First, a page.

|The Roaring Twenties|
Theatrical release poster
|Directed by||Raoul Walsh|
|Produced by||Hal B. Wallis|
|Written by||Jerry Wald|
|Based on||The World Moves On (1938)|
by Mark Hellinger
|Music by||Ray Heindorf|
|Edited by||Jack Killifer|
|Distributed by||Warner Bros. Pictures, Inc.|
The Roaring Twenties is a 1939 crime thriller starring James Cagney, Priscilla Lane, Humphrey Bogart, and Gladys George. The epic movie, spanning the periods between 1919 and 1933, was directed by Raoul Walsh and written by Jerry Wald, Richard Macaulay and Robert Rossen.
It was based on "The World Moves On," a short story by Mark Hellinger, a columnist who had been hired by Jack L. Warner to write screenplays. The movie is hailed as a classic in the gangster movie genre, and considered an homage to the classic gangster movie of the early 1930s.
Three men meet in a foxhole during the waning days of World War I: Eddie Bartlett, George Hally and Lloyd Hart, and experience trials and tribulations from the Armistice through the passage of the 18th Amendment leading to the Prohibition period of the 1920s and the violence which erupted due to it, all the way through the 1929 stock market crash to its conclusion at the end of 1933, only days after the 21st Amendment brought an end to the Prohibition era.
Following World War I, Lloyd Hart starts his law practice, George Hally, a former saloon keeper, becomes a bootlegger, and Eddie Bartlett, a garage mechanic, finds his old job filled. At the suggestion of his friend Danny Green, Eddie becomes a cab driver. While unknowingly delivering a package of liquor to Panama Smith, he is arrested. Panama is acquitted and after a short stint in jail, they go into the bootlegging business together. Eddie uses a fleet of cabs to deliver his liquor, and he hires Lloyd as his lawyer to handle his legal issues. He re-meets Jean Sherman, a girl he formerly corresponded with during the war while she was in high school, who is now an adult working at a nightclub. Eddie gives her a job singing in Henderson's cabaret, where Panama is hostess. Eddie wants Jean as his wife, giving her an engagement ring that he asks her to hold until he's saved up enough money to quit the criminal rackets.
Eddie and his henchmen hijack a shipload of liquor belonging to fellow bootlegger Nick Brown who had refused to cooperate with him. In charge of the liquor shipment on board is George who proposes that Eddie bring him in as a partner. Eddie agrees and back home they inform the authorities about one of Brown's liquor shipments. After the shipment is confiscated, Eddie and George lead a heist of the warehouse and steal it. As they are leaving, George recognizes one of the watchmen as his former sergeant that he disliked and murders him. After learning of the murder, Lloyd quits with George threatening to kill him if he ever informs on them. In time, as the bootlegging rackets prosper, Eddie sends Danny to arrange a truce with Brown, but Danny's body is dropped off in front of The Panama Club. Eddie goes after Brown for revenge, but George, by now resentful with Eddie's increasing power, tips off Brown, who sets a trap. A gunfight ensues, and Eddie kills Brown while escaping. Suspecting George's betrayal but unable to prove it, Eddie dissolves their partnership.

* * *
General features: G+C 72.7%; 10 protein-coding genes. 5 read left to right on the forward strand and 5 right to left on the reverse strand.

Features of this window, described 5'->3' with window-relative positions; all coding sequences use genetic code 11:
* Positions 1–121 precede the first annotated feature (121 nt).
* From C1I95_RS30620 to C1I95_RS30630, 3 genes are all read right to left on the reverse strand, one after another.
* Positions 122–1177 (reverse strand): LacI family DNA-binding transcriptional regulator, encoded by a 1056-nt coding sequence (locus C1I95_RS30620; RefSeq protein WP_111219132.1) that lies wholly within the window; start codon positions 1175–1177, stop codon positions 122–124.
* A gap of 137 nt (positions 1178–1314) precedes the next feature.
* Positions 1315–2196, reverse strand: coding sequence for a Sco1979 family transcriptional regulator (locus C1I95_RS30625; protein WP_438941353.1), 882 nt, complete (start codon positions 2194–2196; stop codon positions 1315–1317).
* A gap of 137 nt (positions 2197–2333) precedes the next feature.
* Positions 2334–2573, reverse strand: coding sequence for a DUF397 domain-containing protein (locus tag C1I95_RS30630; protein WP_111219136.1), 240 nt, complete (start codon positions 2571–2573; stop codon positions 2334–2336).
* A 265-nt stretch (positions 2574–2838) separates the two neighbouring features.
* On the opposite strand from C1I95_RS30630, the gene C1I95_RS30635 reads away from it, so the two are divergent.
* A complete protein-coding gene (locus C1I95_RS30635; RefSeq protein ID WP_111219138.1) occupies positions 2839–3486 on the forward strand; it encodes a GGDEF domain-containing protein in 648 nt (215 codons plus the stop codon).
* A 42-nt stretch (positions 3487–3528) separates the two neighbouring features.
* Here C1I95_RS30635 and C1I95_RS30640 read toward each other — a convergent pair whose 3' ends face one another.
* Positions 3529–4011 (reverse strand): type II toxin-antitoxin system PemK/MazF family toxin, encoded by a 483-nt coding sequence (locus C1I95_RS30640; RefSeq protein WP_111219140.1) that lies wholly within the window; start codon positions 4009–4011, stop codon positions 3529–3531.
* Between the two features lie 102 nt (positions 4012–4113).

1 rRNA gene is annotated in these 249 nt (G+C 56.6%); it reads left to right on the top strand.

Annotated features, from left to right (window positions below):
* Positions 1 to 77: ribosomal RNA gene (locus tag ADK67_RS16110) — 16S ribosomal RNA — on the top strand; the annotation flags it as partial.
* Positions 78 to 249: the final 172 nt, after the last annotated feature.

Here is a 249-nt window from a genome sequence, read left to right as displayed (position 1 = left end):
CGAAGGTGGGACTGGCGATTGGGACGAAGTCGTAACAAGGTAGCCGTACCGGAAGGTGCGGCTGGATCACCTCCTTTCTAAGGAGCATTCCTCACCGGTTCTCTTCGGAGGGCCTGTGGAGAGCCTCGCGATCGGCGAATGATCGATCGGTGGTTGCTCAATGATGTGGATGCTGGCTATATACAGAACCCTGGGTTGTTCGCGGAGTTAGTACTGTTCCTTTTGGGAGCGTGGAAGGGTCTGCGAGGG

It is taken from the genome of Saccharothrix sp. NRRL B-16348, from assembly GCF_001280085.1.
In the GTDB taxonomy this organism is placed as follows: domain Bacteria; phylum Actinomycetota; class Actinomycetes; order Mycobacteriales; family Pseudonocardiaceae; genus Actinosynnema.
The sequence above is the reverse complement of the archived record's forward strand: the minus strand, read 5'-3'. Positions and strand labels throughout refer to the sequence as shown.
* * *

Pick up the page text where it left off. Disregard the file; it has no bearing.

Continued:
Things continue to go bad for Eddie as he discovers that Jean has never really loved him and is in fact in love with Lloyd. Subsequently, after speculating in the stock market, Eddie's bootlegging empire crumbles in the 1929 crash. He is forced to sell his cab company to George at a price far below its value. George mockingly leaves Eddie one cab for himself, correctly foreseeing that Eddie will soon have fallen so low that he'll be back to being a mere cab driver.
By chance, one day Jean steps into Eddie's cab and he renews his acquaintance with her and with Lloyd, meeting their young son. Lloyd is now with the district attorney's office and Eddie is aware that the office is preparing to bring a case against George. Eddie reminds Lloyd that George will still follow through on his threat against Lloyd from years earlier. The encounter leaves Eddie despondent since he's still in love with Jean and he becomes an alcoholic, though he'd never drunk at all during the years that he was bootlegging.
When Jean discovers that George is indeed planning to have Lloyd killed, she appeals to the drunken Eddie for help. He initially declines, but ultimately decides to go to George's house to ask him to have mercy on the couple. While there, Eddie is mocked again by George for his shabby looks. Not only does George refuse to cancel the hit on Lloyd, but he decides he'll have to kill Eddie too since he now believes that Eddie will inform on him to the police in order to help Jean. This results in a shootout in which Eddie kills George and some of his men, redeeming himself.
After running outside, Eddie is shot in the back by one of George's men and collapses on the steps of a nearby church. As the police arrest the remainder of George's gang, Panama runs to Eddie and cradles his lifeless body. When a police officer begins inquiring about who Eddie was, she replies, "He used to be a big shot."
In 2009 Empire magazine named The Roaring Twenties #1 in a poll of the 20 Greatest Gangster Movies You've Never Seen* (*Probably).